With time, China gains confidence, and such scenes grow in mutual intensity; but Liz remains in control: “even before the first rays of sun came into the bedroom I’d woken up practically drowning with Liz’s cunt in my mouth and her rubbing herself against my face, my breathing syncopated with her secretions, she made me breathe in and out to her rhythm as if she were breaking me in. That was what she was doing whether I realised it or not, how better to tame an animal than by forcing it to breathe when you choose.”
Later, in the midst of a raucous ranch party, peopled with farmhands and estancia servants, China’s discovery goes further: “I also felt a curious new happiness in my body: I had kissed a few girls and the gaucho they’d called a faggot. I was definitely getting a taste for them, kisses from girls and gay gauchos.” Still later, she comes to see herself as two-spirited. Chapter titles like “I Climaxed Too,” “Tangled Legs,” and “As If the Milky Way Began or Ended Right There in Her Hands,” speak to the novel’s through line of sexual liberation and the vicissitudes of gender.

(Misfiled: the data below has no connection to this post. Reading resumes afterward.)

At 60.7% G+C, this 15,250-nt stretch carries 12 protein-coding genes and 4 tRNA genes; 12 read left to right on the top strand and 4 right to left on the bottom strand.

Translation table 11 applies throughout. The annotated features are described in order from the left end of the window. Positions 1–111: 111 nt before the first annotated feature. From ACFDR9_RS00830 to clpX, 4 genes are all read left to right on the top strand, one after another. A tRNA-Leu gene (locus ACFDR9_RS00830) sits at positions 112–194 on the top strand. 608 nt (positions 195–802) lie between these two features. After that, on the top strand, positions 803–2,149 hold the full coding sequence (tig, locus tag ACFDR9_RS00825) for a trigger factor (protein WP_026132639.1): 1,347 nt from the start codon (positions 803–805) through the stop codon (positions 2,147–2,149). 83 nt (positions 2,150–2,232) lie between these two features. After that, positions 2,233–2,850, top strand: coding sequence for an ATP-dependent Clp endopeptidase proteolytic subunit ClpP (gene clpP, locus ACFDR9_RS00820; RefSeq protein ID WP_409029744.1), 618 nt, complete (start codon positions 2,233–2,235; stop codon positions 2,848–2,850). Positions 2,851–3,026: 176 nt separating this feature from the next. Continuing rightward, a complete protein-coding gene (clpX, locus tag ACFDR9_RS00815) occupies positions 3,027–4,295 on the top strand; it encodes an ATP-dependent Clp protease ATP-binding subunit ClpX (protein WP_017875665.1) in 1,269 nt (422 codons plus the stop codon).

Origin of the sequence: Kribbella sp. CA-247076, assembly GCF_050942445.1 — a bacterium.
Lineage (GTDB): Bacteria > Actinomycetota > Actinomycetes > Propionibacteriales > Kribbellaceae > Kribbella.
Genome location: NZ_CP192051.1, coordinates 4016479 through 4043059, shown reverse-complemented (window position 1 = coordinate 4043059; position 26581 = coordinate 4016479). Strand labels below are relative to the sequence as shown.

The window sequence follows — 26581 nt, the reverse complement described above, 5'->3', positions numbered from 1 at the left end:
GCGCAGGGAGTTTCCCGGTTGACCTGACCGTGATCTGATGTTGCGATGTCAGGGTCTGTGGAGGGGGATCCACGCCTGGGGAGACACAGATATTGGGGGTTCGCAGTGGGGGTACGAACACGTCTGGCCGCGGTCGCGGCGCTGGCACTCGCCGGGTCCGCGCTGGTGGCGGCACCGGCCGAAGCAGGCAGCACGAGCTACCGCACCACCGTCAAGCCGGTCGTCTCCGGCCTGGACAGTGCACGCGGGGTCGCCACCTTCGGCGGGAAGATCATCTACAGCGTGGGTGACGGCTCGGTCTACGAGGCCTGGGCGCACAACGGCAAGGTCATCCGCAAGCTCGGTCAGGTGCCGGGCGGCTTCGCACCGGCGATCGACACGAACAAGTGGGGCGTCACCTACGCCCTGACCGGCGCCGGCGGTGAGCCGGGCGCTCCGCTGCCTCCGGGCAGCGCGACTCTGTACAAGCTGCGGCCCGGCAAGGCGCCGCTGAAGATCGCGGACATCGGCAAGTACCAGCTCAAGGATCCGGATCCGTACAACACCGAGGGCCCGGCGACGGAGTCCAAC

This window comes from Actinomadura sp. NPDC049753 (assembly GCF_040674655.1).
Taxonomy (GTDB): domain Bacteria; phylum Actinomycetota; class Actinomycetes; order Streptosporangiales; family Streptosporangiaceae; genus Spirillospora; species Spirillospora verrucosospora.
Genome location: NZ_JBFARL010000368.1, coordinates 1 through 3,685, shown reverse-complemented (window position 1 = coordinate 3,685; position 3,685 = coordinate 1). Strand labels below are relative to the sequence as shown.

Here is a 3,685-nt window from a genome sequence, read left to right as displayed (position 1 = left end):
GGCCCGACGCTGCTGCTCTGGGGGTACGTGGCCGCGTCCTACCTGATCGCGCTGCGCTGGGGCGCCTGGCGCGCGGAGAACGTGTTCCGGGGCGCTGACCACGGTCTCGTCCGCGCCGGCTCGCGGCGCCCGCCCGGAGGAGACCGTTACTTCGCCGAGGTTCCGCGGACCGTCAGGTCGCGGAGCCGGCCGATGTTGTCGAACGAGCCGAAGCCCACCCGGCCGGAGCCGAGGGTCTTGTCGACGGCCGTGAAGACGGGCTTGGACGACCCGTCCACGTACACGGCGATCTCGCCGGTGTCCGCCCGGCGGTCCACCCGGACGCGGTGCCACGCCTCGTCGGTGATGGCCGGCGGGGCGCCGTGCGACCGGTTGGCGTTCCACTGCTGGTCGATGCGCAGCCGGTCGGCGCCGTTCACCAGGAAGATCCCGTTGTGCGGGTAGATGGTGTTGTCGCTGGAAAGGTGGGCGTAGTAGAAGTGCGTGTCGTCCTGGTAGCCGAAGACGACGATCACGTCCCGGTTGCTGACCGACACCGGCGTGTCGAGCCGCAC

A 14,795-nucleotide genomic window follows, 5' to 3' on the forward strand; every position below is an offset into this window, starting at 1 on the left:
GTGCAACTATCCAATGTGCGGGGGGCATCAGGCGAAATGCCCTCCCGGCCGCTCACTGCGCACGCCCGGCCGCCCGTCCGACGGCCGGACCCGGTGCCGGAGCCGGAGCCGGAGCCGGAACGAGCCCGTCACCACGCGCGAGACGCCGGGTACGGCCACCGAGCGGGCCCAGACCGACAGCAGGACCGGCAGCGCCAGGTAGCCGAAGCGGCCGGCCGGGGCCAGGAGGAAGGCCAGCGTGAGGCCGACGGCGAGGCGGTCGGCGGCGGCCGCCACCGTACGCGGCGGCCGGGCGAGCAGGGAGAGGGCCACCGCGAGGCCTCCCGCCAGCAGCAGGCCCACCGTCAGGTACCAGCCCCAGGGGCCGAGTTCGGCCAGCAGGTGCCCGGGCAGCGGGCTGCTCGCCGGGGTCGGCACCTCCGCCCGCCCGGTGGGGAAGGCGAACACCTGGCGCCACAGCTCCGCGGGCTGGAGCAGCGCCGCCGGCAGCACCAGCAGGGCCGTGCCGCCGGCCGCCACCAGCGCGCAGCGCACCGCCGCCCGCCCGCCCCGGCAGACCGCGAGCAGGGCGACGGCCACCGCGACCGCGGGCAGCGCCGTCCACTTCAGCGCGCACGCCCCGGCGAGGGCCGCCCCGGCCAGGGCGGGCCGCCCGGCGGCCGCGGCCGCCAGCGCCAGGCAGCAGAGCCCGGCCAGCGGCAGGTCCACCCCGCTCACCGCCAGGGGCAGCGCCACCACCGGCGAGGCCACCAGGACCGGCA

Just as the violent parochialism of China’s childhood is broken up by the expanding horizons of the road trip, the apparently sealed-off dynamics of Argentine state-building and nation-forming are revealingly linked to global expansionary waves of industrial capitalism under British dominion, on one side, and violent encroachment into Indian Territory, on the other. “Fierro used to say that the caranchos had to eat too,” China remembers at one point, “and I tend to think he was right about that, although he didn’t take into consideration the huge number of carcasses that our country produced, and not just dead cows; Indian and gaucho corpses also fed several generations of scavenger birds.”
This perspectival complexity, a dialectic of the high and low, is most often dealt with in Liz’s meandering stories from atop the wagon. “‘Only here in the pampa could a wagon create a bird’s eye view’, observed Liz and so I found out what perspective was…. From up high or from down low the world looked different.” From the Queen to the cowboy, China, “began to see other perspectives: the Queen of England – a rich, powerful woman who owned millions of people’s lives… didn’t see the world in the same way as, for example, a gaucho in his hovel with his leather hides who burns dung to keep them warm. For the Queen, the world was a sphere filled with riches belonging to her, and that she could order to be extracted from anywhere; for the gaucho the world was a flat surface where you galloped about rounding up cows, cutting the throats of your enemies before they cut your own throat, or fleeing conscription and battles.”